I used to think of my sin as a single thread of yarn woven into my heart. If I could just pinpoint the thread and grab hold of its end, I could pull it right out. Like a loose string on the hem of my dress.

Over time I have come to see my sin differently. Now, I see my sin not as a single thread, but as a tangled knot. As soon I tug on one thread, I realize it’s tied to another. And the more I try to detangle them, the more knotted they all become.

The human heart is complex, and I’m learning the importance of acknowledging that complexity. Otherwise, I slip into overly simplistic categories of self-understanding that are both unhelpful and misleading.

Read the rest here

CBMW National Conference Media

Male and female trekker, mountains and clouds, Everest Region, Nepal.

Excellent short videos from the Council of Biblical Manhood and Womanhood

 

Christians and Pornography

Do-Christians-Overhype-Porn-Addiction

 

Luke Gilkerson:

A recent study from Case Western Reserve University sheds some light on this subject. Researchers concluded that there is a strong relationship between religious belief and the perception that personal porn use is an “addiction.”

To be clear, the study did not see any relationship between religiosity to the actual use of porn. Christians don’t use porn any more or less than non-Christians (according to this study). Rather, a Christian who watches porn at a certain frequency is far more likely to say he or she is “addicted” than the non-religious person who uses porn at the same frequency.

Joshua Grubbs, the author of the study, commented, “We were surprised that the amount of viewing did not impact the perception of addiction, but strong moral beliefs did.”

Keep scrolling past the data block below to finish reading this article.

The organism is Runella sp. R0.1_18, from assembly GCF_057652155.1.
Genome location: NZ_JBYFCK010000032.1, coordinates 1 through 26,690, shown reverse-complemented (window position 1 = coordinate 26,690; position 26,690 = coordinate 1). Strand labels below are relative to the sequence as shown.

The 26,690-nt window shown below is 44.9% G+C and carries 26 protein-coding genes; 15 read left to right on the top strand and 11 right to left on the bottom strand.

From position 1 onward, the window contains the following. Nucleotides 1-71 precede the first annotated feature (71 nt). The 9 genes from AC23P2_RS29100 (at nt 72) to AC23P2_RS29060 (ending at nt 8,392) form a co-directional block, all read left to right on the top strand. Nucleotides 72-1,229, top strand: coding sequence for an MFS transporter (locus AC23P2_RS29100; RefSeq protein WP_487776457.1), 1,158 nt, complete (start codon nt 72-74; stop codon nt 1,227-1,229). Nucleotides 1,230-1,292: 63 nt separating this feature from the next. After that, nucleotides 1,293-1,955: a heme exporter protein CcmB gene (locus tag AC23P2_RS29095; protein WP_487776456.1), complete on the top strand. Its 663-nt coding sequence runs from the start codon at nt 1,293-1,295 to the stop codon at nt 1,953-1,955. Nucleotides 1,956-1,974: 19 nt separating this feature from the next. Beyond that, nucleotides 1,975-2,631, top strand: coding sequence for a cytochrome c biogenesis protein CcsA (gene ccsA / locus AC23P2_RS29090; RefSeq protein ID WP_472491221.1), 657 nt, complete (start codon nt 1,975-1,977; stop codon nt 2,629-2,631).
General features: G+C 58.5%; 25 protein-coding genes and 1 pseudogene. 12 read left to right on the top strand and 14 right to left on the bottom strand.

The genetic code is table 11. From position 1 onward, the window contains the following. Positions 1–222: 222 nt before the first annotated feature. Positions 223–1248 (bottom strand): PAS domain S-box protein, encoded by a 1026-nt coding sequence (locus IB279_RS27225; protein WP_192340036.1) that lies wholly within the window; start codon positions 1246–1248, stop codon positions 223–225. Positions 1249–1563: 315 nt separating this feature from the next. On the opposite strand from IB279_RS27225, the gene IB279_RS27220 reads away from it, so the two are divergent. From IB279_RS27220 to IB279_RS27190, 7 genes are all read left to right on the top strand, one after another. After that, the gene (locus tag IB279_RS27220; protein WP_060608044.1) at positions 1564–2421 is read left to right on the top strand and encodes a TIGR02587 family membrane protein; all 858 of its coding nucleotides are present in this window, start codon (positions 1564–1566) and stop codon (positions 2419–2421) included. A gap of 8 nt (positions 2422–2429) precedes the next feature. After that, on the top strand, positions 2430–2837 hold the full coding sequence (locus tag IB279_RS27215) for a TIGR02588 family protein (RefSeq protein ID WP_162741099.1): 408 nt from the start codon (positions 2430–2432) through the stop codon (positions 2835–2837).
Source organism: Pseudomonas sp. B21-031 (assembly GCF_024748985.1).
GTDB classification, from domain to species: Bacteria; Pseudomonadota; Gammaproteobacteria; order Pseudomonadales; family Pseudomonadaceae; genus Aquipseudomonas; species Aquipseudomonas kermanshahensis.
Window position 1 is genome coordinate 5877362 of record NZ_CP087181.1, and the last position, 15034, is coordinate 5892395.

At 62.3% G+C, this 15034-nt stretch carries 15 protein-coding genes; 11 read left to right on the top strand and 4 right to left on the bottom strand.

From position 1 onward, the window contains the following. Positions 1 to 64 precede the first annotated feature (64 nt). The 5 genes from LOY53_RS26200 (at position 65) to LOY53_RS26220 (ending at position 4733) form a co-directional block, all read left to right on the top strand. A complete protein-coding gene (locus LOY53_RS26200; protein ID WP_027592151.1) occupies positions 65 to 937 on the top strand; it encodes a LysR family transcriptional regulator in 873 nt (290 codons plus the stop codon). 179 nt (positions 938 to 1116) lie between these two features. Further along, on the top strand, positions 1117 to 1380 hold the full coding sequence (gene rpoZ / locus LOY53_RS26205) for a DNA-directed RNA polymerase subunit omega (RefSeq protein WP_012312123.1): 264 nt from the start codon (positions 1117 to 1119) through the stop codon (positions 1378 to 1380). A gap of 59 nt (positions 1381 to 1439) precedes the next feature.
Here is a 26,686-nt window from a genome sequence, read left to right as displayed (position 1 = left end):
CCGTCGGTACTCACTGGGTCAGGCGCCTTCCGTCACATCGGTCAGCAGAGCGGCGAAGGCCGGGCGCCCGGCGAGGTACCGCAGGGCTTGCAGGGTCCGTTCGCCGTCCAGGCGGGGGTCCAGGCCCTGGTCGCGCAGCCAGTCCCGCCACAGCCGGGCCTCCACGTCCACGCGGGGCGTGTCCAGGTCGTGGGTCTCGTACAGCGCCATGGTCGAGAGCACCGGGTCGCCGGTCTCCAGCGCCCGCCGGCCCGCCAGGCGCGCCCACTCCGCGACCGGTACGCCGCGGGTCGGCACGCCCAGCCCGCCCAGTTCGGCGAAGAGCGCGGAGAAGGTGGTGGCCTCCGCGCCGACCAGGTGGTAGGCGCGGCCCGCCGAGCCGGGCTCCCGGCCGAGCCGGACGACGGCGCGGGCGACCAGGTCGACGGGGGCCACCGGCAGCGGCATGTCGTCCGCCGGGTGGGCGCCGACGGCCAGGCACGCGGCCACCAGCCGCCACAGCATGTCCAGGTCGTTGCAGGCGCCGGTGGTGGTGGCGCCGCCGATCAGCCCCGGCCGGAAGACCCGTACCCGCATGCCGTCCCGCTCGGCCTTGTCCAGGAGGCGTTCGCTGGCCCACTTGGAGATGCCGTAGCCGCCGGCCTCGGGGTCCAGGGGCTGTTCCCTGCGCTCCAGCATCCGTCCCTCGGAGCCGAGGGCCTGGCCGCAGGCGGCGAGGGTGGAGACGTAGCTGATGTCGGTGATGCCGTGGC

The Church Needs to Speak Clearly to a Sexually Confused Culture

As far as critics are concerned, the answer is a relatively simple one: “What’s causing all the commotion about porn is not its use or misuse, but the rigid, prudish moral standard the dominates the Christian’s conscience. Loosen the moral standard and the perceived problem goes away.”

The first problem with this solution is that it is factually inaccurate. Whole online communities have cropped up in recent years (such as Reddit’s NoFap and PornFree groups), founded by and filled with ardently secular people who are experiencing porn-induced erectile dysfunction and talking about porn addiction as as serious problem.

The second problem with this solution is that this is unsustainable for the Christian. The church’s sexual ethic is not based on ever-changing psychological models and trends. It is based on revelation from the Living God, “with whom there is no variation or shadow of change” (James 1:17).

Still, the church needs to be ready with an answer before the watching world. How should we use the label of “addiction” when it comes to pornography—or should we use it at all? The need to address this question has never been greater because porn use is at an all-time high.

  • One in eight searches online is for erotic content.
  • More than a third of teenage boys say they’ve seen porn “more times than I can count.”
  • More than two thirds of college age men and a fifth of college age women go online for sexual purposes every week.

If the church wishes to have dialogue with a pornified world, then the terms we use to talk about porn should be clear and honest.

Read the rest here